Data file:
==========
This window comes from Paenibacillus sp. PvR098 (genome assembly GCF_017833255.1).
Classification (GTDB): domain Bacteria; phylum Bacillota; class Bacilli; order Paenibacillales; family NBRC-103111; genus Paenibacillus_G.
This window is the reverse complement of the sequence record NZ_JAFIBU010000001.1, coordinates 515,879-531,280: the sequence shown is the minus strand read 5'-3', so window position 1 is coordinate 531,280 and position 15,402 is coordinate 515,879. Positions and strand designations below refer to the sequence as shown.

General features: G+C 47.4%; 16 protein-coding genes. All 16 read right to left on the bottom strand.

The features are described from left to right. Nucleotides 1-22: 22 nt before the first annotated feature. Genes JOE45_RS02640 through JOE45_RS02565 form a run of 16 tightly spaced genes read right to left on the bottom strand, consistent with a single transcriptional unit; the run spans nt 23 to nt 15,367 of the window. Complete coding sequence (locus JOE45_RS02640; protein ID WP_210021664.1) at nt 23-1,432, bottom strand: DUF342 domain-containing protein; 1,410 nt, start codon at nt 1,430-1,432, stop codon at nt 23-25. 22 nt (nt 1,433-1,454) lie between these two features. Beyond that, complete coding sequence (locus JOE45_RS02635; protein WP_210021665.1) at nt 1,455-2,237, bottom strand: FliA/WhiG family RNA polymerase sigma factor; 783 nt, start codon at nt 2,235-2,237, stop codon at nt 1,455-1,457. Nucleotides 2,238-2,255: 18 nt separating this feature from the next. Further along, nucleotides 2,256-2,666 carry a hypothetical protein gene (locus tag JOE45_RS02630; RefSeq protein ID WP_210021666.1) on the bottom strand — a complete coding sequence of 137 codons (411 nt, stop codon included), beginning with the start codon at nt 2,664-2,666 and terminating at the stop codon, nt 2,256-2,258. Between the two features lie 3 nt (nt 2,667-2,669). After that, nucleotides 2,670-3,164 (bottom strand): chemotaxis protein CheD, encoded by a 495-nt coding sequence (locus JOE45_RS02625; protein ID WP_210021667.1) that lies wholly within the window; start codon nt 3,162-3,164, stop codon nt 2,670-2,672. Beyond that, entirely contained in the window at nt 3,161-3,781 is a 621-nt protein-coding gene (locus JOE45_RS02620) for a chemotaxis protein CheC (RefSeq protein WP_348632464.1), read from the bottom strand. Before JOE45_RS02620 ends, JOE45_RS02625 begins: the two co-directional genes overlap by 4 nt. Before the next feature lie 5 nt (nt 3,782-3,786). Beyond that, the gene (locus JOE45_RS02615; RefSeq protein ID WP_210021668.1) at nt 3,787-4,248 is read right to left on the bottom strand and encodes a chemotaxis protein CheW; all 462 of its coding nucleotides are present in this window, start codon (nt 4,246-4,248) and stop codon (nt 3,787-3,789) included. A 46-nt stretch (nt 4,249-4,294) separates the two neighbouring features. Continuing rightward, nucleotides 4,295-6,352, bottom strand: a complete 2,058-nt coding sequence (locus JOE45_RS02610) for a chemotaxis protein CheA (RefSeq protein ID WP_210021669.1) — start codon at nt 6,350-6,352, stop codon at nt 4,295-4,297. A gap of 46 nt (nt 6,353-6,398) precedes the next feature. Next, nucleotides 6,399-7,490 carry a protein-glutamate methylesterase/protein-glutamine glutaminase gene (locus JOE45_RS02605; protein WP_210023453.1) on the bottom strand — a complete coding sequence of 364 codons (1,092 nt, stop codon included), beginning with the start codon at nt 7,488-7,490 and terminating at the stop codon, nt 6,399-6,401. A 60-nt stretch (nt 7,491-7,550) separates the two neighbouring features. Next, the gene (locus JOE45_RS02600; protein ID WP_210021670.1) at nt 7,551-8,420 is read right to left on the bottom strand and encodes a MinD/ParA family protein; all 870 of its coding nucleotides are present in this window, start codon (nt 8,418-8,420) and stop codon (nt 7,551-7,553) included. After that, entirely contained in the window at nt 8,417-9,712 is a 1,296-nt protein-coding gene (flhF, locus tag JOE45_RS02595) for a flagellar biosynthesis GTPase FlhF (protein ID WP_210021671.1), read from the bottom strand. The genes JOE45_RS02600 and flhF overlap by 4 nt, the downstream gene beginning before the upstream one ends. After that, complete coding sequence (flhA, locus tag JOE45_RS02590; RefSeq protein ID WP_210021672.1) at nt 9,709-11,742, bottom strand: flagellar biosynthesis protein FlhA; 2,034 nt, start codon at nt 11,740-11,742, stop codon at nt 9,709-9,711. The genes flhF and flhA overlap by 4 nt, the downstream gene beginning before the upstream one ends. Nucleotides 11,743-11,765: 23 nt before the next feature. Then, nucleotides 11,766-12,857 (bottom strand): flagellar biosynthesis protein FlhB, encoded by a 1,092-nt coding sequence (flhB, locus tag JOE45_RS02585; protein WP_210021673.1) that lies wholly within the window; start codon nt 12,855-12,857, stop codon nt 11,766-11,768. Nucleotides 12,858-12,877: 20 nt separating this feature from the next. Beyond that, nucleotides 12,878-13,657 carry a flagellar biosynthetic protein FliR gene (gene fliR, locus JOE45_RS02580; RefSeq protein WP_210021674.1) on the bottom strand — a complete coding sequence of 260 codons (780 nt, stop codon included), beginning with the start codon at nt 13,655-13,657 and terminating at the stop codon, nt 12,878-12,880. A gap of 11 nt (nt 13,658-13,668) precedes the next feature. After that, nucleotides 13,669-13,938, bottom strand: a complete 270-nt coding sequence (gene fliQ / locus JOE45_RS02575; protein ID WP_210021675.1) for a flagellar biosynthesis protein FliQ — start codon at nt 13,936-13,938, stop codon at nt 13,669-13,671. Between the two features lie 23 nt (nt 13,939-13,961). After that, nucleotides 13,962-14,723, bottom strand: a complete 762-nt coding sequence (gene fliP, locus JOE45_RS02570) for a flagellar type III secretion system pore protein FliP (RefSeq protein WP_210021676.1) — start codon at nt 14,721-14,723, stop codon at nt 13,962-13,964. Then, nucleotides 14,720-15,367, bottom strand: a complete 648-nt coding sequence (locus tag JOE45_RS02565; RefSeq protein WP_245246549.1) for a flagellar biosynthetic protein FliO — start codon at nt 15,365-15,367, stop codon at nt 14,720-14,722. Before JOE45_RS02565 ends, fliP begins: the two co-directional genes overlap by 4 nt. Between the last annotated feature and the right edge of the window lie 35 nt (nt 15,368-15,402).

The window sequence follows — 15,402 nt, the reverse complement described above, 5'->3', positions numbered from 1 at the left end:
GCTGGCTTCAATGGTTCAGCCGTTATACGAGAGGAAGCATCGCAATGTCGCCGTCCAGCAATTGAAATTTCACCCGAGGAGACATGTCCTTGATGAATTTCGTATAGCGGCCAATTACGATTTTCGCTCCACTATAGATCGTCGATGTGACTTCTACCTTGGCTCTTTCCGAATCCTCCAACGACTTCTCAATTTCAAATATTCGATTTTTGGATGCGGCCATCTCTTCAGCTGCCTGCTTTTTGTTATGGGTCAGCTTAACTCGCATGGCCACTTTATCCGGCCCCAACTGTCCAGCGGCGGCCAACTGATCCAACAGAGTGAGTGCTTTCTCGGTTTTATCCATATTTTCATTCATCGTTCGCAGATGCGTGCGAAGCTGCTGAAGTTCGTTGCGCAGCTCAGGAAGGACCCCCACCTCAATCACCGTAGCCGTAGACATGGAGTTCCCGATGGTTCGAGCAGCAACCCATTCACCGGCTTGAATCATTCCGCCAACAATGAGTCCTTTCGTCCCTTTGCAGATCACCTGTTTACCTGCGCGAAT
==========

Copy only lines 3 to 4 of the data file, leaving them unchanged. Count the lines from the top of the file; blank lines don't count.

This window is the reverse complement of the sequence record NZ_JAFIBU010000001.1, coordinates 515,879-531,280: the sequence shown is the minus strand read 5'-3', so window position 1 is coordinate 531,280 and position 15,402 is coordinate 515,879. Positions and strand designations below refer to the sequence as shown.

General features: G+C 47.4%; 16 protein-coding genes. All 16 read right to left on the bottom strand.